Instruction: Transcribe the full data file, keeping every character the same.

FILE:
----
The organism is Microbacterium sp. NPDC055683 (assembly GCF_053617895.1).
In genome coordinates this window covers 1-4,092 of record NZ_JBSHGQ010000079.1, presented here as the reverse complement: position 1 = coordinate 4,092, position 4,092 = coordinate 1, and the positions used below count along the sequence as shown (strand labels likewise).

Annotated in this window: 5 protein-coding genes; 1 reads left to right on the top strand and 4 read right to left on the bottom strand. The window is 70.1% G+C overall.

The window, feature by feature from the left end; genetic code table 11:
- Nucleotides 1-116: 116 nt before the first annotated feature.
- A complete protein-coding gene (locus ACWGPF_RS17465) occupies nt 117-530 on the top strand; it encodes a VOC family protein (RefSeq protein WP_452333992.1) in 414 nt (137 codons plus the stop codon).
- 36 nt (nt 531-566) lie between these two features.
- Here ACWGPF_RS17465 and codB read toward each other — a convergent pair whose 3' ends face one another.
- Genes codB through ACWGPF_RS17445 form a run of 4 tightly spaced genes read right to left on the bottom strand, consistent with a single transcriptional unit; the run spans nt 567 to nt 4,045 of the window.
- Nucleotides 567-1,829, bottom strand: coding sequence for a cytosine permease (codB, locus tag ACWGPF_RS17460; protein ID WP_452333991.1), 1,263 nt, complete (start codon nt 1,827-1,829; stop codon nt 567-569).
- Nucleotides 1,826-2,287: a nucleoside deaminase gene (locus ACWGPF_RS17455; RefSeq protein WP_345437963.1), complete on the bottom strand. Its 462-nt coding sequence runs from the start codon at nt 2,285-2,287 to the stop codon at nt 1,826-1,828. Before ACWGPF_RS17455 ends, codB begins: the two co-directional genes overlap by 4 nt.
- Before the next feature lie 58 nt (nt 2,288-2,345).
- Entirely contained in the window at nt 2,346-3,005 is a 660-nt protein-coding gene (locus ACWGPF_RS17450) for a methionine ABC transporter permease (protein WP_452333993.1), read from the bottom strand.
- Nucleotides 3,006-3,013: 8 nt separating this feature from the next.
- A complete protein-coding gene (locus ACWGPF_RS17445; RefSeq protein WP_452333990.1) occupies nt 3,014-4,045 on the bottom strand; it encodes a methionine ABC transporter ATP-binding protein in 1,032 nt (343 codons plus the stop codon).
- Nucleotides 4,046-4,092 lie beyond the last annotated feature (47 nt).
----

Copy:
The organism is Microbacterium sp. NPDC055683 (assembly GCF_053617895.1).
In genome coordinates this window covers 1-4,092 of record NZ_JBSHGQ010000079.1, presented here as the reverse complement: position 1 = coordinate 4,092, position 4,092 = coordinate 1, and the positions used below count along the sequence as shown (strand labels likewise).

Annotated in this window: 5 protein-coding genes; 1 reads left to right on the top strand and 4 read right to left on the bottom strand. The window is 70.1% G+C overall.

The window, feature by feature from the left end; genetic code table 11:
- Nucleotides 1-116: 116 nt before the first annotated feature.
- A complete protein-coding gene (locus ACWGPF_RS17465) occupies nt 117-530 on the top strand; it encodes a VOC family protein (RefSeq protein WP_452333992.1) in 414 nt (137 codons plus the stop codon).
- 36 nt (nt 531-566) lie between these two features.
- Here ACWGPF_RS17465 and codB read toward each other — a convergent pair whose 3' ends face one another.
- Genes codB through ACWGPF_RS17445 form a run of 4 tightly spaced genes read right to left on the bottom strand, consistent with a single transcriptional unit; the run spans nt 567 to nt 4,045 of the window.
- Nucleotides 567-1,829, bottom strand: coding sequence for a cytosine permease (codB, locus tag ACWGPF_RS17460; protein ID WP_452333991.1), 1,263 nt, complete (start codon nt 1,827-1,829; stop codon nt 567-569).
- Nucleotides 1,826-2,287: a nucleoside deaminase gene (locus ACWGPF_RS17455; RefSeq protein WP_345437963.1), complete on the bottom strand. Its 462-nt coding sequence runs from the start codon at nt 2,285-2,287 to the stop codon at nt 1,826-1,828. Before ACWGPF_RS17455 ends, codB begins: the two co-directional genes overlap by 4 nt.
- Before the next feature lie 58 nt (nt 2,288-2,345).
- Entirely contained in the window at nt 2,346-3,005 is a 660-nt protein-coding gene (locus ACWGPF_RS17450) for a methionine ABC transporter permease (protein WP_452333993.1), read from the bottom strand.
- Nucleotides 3,006-3,013: 8 nt separating this feature from the next.
- A complete protein-coding gene (locus ACWGPF_RS17445; RefSeq protein WP_452333990.1) occupies nt 3,014-4,045 on the bottom strand; it encodes a methionine ABC transporter ATP-binding protein in 1,032 nt (343 codons plus the stop codon).
- Nucleotides 4,046-4,092 lie beyond the last annotated feature (47 nt).